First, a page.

Magnetic resonance imaging scans were coded for the presence, location and size of the recent infarct and any old infarcts or haemorrhages by a neuroradiologist. A recent infarct was defined as a hyper-intense area on diffusion imaging (with a corresponding reduced signal on apparent diffusion coefficient image processing), with or without an increased signal on FLAIR or T2-weighted imaging, in a distribution compatible with an arterial territory. Lacunar infarcts were in the cerebral hemispheric white matter, basal ganglia or brain stem and <2 cm diameter if recent (subcortical lesions >2 cm were classed as striatocapsular or cortical as they have large artery disease causes). Magnetic resonance imaging scans were coded for deep (lesions not contiguous with the ventricles) and periventricular (lesions contiguous with the ventricles) WMH using the Fazekas scale, which rates lesions in both regions from 0 to 3 (21).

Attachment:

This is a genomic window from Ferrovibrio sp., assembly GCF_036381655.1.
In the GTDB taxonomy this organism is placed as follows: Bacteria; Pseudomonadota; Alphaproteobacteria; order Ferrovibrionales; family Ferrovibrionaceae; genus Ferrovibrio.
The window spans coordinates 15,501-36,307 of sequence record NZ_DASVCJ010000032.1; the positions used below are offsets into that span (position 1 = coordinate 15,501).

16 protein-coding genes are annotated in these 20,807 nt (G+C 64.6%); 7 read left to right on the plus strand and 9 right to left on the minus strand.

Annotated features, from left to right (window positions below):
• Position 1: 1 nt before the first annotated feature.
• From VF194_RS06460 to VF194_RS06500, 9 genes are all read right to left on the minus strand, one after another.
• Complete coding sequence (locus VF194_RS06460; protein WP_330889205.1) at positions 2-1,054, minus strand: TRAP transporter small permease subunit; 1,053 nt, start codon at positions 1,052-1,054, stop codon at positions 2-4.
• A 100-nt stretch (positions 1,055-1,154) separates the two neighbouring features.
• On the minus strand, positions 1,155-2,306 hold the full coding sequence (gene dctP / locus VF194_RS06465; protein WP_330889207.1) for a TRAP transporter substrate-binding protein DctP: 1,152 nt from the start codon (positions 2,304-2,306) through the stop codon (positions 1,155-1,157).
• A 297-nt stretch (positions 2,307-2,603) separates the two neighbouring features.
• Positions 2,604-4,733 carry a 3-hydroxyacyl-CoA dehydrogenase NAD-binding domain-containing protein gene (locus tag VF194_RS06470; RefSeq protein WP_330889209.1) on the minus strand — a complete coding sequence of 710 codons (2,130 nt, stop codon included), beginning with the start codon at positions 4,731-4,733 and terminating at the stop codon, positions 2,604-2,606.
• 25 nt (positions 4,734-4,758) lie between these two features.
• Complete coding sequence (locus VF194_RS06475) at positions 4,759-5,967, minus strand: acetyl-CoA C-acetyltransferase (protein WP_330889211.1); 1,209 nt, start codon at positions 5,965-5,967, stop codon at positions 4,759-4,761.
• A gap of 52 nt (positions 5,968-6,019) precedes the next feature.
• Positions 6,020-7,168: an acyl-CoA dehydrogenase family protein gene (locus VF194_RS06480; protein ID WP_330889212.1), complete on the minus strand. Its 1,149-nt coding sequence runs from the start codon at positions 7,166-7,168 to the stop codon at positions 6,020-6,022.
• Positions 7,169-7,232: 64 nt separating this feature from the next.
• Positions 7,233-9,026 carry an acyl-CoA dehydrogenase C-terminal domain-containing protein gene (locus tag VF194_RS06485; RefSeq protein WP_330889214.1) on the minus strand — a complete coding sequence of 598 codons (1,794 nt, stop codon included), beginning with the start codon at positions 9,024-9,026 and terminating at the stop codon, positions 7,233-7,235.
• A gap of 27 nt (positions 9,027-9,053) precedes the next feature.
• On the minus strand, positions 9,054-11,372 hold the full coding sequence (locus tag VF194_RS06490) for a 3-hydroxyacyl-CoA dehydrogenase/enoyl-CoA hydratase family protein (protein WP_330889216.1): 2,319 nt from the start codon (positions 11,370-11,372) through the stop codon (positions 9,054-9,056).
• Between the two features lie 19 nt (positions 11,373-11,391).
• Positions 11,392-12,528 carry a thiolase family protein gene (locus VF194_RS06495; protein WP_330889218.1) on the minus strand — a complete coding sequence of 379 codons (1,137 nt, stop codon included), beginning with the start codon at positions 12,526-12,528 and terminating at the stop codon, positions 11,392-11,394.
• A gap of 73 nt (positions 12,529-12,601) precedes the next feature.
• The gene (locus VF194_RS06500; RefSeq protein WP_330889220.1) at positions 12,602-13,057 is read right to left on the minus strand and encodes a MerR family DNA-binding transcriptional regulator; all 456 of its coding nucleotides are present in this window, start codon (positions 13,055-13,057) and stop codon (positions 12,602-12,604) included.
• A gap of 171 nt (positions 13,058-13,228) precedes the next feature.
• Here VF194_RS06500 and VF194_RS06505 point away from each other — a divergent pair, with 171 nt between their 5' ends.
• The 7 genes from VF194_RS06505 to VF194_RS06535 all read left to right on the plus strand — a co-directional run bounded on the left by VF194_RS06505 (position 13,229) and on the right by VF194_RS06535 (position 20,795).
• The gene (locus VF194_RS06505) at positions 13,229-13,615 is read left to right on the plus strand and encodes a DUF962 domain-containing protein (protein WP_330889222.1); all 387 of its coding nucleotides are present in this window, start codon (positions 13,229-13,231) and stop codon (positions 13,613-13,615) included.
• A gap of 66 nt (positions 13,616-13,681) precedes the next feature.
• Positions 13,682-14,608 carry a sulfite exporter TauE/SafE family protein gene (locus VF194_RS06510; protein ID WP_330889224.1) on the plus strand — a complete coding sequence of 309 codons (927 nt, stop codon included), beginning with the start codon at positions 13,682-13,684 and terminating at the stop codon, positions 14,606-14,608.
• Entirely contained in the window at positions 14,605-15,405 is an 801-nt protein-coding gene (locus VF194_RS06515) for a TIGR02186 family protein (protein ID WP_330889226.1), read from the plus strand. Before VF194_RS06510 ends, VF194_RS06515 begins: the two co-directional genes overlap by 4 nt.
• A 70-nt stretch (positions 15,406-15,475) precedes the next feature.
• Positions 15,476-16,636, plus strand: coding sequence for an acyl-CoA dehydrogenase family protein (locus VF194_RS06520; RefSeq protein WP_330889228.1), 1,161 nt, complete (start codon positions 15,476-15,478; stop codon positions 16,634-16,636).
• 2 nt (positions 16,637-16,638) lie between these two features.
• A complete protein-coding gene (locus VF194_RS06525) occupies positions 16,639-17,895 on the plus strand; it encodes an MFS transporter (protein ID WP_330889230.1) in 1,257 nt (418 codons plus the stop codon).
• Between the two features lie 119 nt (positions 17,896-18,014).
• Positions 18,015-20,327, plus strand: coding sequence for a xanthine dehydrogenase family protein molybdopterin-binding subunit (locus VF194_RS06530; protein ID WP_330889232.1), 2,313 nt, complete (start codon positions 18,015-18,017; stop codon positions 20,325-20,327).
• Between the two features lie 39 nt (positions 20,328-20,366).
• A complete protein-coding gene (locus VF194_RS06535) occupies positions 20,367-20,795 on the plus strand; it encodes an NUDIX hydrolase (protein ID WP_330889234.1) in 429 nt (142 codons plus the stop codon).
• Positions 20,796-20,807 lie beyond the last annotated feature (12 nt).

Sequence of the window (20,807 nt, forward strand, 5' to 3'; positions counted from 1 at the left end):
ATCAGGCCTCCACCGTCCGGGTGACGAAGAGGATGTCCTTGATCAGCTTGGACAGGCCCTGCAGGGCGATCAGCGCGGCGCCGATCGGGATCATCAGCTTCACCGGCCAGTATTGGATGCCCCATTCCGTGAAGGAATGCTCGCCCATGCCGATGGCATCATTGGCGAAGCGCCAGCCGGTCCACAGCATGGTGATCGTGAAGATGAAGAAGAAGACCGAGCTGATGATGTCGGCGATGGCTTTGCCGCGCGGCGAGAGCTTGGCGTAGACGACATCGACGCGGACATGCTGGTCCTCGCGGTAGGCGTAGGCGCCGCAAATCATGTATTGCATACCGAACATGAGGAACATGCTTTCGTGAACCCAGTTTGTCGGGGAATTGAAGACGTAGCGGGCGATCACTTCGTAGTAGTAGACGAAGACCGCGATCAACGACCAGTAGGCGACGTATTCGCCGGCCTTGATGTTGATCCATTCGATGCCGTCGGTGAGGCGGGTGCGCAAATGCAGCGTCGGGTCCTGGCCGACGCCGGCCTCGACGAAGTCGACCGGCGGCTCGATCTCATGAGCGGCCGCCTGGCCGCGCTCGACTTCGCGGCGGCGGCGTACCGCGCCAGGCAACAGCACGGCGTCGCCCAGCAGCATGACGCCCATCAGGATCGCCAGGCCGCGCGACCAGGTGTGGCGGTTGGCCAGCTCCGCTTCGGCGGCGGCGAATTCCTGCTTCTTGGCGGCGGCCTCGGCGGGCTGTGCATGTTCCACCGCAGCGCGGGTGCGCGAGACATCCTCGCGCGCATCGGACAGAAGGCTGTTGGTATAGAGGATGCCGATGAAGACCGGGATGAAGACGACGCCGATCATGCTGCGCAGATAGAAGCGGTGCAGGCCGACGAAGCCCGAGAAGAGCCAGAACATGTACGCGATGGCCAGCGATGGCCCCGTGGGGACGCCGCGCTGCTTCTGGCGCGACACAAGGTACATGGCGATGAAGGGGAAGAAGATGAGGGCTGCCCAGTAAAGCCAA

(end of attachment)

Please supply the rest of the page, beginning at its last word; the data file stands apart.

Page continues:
We defined mild cortical stroke syndrome as a maximum clinical deficit of either: weakness or sensory loss in the face, arm or leg; loss of higher cerebral dysfunction (e.g. dysphasia or neglect); and weakness or sensory loss in the presence of loss of higher cerebral function or homonymous hemianopia suggestive of occipital cortical infarct (19). We defined lacunar stroke syndrome as one of the classical lacunar syndromes (19). We also classified stroke subtype using radiological criteria (i.e. whether the recent infarct on MRI was cortical or lacunar) and used both the clinical and the radiological classification to assign a final stroke subtype classification (19). Where the clinical differed from the radiological classification, the radiological classification took precedence as clinical diagnosis can misclassify up to 20% (22). If no definite recent lesion was visible on the scan, the clinical classification was used. We recorded old lesions but subtyped based on the acute lesion.